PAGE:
Stores, restaurants earn hefty profits on hanwoo

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Stores, restaurants earn hefty profits on hanwoo

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Beef lovers can’t understand why the prices in restaurants and supermarkets remain high despite plummeting cattle prices at livestock farms.

The Fair Trade Commission and the Consumers Union of Korea yesterday revealed who the culprits are: department stores, including Lotte, and other retail giants, including Homeplus.

According to a report released jointly by the country’s watchdog and the nonprofit consumer group, major department stores, large-scale supermarkets and other outlets that are mostly run by leading conglomerates took profit margins of 38.5 percent on their sales of hanwoo, or Korean beef.

That margin is far higher than the 3.8 percent taken at the wholesale distribution stage.

The report showed that the average wholesale price of premium hanwoo in January plunged 22.7 percent compared to October 2010, while the retail price rose at department stores rose 0.9 percent and at large discount stores 12 percent over the same period.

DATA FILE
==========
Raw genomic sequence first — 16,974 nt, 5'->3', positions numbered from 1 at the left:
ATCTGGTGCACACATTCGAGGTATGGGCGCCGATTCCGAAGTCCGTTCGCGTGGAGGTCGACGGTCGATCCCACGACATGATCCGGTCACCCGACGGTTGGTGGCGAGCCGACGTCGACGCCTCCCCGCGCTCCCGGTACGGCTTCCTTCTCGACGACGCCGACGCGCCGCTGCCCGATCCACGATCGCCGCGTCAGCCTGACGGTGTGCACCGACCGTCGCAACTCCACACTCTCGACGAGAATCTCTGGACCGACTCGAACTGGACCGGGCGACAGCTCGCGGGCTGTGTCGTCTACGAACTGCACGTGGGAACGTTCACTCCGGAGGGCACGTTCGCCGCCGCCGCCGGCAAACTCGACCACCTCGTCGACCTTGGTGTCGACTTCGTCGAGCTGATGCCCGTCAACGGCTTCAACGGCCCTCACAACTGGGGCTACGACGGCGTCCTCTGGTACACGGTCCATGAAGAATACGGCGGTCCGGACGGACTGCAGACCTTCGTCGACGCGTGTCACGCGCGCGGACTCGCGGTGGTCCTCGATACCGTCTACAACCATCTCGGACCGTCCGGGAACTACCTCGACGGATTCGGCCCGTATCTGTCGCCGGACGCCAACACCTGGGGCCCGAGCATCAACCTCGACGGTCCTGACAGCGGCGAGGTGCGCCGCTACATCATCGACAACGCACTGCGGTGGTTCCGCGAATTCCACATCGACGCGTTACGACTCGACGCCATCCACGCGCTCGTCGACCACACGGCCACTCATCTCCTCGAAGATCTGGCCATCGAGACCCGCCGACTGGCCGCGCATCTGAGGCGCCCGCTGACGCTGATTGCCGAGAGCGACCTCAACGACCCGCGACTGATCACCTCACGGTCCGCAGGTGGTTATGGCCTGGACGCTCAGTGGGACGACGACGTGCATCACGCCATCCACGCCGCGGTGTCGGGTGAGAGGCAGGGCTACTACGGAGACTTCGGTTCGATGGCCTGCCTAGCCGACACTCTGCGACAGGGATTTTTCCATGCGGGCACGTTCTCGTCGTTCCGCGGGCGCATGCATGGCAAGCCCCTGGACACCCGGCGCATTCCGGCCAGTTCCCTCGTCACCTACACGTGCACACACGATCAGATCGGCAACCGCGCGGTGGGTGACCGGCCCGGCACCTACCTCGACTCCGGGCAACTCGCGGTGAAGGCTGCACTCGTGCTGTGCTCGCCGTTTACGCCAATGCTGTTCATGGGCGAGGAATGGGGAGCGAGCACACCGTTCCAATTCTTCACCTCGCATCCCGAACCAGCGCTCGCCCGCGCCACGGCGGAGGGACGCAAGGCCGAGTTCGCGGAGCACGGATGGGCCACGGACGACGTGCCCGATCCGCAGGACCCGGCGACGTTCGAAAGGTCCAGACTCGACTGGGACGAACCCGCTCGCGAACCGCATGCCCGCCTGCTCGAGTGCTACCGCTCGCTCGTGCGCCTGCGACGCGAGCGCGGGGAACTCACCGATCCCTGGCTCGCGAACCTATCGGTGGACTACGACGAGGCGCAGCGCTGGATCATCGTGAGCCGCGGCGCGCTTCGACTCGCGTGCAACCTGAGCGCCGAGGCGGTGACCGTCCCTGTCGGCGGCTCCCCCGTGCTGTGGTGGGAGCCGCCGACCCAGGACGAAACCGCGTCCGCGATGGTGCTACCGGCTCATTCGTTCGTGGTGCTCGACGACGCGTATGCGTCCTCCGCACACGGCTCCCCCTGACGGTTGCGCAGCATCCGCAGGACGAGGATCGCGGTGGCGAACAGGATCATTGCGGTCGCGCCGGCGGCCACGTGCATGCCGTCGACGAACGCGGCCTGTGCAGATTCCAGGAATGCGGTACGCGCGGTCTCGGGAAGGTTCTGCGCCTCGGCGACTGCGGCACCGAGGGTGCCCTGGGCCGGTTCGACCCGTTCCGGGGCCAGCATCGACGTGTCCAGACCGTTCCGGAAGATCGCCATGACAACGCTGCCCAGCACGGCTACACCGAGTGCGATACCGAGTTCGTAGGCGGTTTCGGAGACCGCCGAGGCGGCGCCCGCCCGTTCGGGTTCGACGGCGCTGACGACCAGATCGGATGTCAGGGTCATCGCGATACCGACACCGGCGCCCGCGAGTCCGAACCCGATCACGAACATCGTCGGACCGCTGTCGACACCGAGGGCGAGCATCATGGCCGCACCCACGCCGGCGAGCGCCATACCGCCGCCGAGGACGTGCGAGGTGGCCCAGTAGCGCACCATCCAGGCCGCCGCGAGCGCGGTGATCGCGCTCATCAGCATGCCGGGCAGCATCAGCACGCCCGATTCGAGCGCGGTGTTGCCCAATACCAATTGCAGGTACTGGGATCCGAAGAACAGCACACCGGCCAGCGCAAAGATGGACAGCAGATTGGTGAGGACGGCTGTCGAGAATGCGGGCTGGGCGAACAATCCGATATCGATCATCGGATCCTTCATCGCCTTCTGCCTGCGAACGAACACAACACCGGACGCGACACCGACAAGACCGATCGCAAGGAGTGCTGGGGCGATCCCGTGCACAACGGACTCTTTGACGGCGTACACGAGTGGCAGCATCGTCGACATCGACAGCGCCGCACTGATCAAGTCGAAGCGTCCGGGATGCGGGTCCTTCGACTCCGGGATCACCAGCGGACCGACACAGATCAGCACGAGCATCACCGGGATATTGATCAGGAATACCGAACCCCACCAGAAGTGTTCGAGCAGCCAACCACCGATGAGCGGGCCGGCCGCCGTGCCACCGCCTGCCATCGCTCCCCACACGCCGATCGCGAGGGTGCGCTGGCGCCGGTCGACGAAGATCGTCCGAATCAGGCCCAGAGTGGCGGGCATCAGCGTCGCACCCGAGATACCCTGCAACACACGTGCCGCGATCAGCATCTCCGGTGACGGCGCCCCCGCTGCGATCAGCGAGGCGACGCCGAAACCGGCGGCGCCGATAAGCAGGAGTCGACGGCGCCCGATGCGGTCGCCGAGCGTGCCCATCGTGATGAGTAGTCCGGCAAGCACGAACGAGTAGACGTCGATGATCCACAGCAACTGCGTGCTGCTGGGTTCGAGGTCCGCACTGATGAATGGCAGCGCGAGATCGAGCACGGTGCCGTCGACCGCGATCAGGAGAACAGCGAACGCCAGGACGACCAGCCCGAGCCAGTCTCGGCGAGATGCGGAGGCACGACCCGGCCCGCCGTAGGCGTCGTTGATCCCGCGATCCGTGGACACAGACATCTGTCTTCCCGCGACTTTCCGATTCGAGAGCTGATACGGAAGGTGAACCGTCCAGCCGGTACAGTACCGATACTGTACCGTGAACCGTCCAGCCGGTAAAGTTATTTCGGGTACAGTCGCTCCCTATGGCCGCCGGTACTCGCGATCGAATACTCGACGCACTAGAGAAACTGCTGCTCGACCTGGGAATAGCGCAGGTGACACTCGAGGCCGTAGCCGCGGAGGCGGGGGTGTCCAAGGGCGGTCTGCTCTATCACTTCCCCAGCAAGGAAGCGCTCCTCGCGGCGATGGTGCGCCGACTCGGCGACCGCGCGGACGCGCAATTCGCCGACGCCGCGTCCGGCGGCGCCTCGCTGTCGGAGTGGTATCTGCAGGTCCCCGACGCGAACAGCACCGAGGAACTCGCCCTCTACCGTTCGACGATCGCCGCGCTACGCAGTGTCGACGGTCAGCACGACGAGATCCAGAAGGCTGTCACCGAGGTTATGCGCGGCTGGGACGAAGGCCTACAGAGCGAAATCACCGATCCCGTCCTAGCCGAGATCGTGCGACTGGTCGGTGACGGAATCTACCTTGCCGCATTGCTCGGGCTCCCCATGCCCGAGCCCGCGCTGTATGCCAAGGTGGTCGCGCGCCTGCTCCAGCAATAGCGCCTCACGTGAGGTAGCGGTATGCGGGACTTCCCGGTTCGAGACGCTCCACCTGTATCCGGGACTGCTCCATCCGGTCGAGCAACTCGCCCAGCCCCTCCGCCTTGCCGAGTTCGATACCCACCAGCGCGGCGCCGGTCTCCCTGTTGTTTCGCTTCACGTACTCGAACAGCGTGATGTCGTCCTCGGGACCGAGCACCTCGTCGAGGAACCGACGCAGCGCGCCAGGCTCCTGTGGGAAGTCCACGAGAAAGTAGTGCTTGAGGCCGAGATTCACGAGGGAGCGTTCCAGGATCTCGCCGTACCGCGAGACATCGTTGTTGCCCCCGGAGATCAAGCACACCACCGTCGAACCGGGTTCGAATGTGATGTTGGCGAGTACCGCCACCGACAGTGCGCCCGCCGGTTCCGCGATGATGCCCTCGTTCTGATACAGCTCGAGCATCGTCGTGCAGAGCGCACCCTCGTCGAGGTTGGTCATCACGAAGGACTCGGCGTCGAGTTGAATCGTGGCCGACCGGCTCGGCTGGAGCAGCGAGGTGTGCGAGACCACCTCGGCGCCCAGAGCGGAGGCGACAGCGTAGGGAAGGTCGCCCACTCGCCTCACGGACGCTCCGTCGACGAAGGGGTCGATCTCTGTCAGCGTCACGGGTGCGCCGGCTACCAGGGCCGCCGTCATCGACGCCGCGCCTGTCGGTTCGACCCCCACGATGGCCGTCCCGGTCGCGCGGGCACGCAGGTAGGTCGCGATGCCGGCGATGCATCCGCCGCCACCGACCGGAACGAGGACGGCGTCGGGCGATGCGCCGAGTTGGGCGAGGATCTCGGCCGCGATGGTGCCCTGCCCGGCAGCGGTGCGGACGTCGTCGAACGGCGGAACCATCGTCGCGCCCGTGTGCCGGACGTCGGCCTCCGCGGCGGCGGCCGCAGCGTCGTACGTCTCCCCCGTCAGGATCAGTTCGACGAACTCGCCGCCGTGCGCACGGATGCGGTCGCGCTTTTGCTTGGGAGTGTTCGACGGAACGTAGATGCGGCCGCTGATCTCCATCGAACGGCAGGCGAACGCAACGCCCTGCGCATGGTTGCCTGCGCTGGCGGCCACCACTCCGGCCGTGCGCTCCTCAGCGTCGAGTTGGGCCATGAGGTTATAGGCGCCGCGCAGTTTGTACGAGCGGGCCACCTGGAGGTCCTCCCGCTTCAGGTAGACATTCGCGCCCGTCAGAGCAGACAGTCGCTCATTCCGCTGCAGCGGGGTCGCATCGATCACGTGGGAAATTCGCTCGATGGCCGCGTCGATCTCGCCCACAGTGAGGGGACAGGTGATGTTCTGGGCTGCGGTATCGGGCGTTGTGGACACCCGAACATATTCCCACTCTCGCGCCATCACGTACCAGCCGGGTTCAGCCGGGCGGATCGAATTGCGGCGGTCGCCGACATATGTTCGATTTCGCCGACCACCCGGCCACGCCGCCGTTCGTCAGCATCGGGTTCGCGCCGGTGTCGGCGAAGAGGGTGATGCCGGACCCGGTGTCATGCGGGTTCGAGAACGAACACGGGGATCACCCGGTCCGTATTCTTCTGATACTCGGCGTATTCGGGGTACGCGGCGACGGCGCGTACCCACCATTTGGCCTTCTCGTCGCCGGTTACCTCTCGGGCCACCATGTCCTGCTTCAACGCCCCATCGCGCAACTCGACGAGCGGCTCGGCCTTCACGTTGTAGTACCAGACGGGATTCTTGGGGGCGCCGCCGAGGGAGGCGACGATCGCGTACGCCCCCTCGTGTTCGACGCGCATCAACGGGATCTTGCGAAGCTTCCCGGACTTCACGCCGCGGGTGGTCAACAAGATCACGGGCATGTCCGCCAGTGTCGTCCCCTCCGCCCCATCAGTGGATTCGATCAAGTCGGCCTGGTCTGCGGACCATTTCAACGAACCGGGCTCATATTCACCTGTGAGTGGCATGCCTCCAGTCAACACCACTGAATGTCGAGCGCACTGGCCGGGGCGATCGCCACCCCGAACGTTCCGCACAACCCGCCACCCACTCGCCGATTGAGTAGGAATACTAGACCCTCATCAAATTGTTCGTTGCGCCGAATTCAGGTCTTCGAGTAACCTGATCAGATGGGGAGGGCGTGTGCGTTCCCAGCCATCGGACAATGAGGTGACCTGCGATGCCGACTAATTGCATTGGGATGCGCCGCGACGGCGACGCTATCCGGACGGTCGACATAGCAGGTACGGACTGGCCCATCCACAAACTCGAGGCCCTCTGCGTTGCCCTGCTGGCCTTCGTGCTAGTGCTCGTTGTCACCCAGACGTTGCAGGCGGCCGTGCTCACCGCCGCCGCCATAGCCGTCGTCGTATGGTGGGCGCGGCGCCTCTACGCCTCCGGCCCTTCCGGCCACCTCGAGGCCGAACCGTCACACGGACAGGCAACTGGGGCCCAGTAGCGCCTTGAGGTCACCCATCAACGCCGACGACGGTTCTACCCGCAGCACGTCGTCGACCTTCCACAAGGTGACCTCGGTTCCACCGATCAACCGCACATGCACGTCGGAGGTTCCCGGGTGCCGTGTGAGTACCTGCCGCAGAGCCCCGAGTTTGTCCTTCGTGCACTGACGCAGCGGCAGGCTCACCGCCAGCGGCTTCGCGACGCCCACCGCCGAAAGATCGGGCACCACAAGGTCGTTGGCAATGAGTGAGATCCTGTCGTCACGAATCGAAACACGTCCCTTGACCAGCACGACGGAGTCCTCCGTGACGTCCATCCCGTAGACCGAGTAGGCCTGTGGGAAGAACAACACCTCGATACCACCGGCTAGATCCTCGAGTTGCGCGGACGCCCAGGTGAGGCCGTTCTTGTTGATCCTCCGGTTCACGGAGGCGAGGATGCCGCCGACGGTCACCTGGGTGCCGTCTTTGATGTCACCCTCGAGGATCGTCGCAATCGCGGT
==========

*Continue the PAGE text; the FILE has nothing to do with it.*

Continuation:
The report was based on an analysis of hanwoo prices at 511 distribution points and 130 restaurants nationwide from Jan. 8 to 11.

Currently, the wholesale price of hanwoo per 100 grams is 1,607 won ($1.40), while at department stores it is 11,738 won and at large discount stores 8,862 won.

Lotte Department Store was found to be selling beef at the higher prices than Hyundai and Shinsegae department stores, while Homeplus was charging more than Lotte Mart and E-Mart.

“The reason that consumers aren’t able to purchase hanwoo at cheaper prices, reflecting the plunging livestock prices, is because of the large profits taken by department stores, large discount stores and restaurants,” said Kang Jeong-hwa, secretary general of the Consumers Union of Korea.

The report showed that 130 restaurants surveyed are also reluctant to decrease steak prices. Of the restaurants surveyed, only 12 have lowered prices of their sirloin and rib dishes over the past six months, while nine raised them. The rest of the restaurants left their prices unchanged.

Restaurants in southern Seoul charged the highest menu prices, including Byeokje Galbi in Dogok-dong and Budnamujip in Seocho-dong. The price of their sirloin steak per 100 grams was 50,417 won and 46,154 won, respectively.

The report came as the government has been investigating the country’s beef distribution system because of complaints about prices, especially as people prepare to celebrate the Lunar New Year holiday that falls on Monday.

“We urge department stores, large discount chains and restaurants to immediately lower beef prices in parallel with plunging cattle prices at livestock farms,” the consumer rights group said in a statement. “We also call on the government to establish direct channels between producers and consumers to reduce costs in the process of distribution.”

“The report didn’t consider the costs we have to spend on assuring meat quality as well as sanitary control and packaging,” said an official from Lotte Department Store.


By Lee Eun-joo [angie@joongang.co.kr]

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